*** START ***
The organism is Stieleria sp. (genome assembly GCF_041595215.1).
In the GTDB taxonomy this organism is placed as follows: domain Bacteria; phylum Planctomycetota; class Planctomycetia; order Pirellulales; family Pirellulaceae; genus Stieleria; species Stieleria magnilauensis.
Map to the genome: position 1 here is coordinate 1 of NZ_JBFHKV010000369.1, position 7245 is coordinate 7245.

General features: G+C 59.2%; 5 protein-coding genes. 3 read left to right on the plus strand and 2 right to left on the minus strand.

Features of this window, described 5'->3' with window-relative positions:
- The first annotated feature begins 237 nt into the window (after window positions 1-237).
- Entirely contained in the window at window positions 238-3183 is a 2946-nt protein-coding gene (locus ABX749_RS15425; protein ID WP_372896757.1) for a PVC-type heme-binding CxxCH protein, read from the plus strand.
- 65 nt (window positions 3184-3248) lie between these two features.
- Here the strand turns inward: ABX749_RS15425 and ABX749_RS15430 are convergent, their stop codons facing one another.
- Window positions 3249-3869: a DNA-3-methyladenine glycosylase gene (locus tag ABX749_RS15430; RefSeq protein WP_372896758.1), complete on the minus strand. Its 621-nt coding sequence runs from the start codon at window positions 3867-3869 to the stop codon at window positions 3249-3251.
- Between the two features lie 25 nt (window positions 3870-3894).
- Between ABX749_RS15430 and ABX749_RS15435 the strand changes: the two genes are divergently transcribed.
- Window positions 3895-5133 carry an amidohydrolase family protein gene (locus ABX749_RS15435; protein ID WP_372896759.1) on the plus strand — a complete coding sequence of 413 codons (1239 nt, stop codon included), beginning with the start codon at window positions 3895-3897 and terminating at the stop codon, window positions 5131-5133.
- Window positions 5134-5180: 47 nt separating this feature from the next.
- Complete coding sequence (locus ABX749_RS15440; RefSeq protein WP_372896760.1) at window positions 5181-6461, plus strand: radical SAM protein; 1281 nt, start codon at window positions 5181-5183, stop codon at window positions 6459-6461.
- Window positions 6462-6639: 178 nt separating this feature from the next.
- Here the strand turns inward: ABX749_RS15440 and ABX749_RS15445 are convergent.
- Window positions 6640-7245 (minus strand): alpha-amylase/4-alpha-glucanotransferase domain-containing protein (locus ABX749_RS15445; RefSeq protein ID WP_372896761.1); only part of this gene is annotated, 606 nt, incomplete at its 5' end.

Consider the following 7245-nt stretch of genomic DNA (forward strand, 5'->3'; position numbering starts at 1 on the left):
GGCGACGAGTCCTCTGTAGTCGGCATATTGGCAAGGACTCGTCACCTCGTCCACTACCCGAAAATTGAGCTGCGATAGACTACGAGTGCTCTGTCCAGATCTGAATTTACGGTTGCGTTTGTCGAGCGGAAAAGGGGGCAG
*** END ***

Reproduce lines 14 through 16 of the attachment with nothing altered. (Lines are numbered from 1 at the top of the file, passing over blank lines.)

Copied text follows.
- Window positions 5134-5180: 47 nt separating this feature from the next.
- Complete coding sequence (locus ABX749_RS15440; RefSeq protein WP_372896760.1) at window positions 5181-6461, plus strand: radical SAM protein; 1281 nt, start codon at window positions 5181-5183, stop codon at window positions 6459-6461.
- Window positions 6462-6639: 178 nt separating this feature from the next.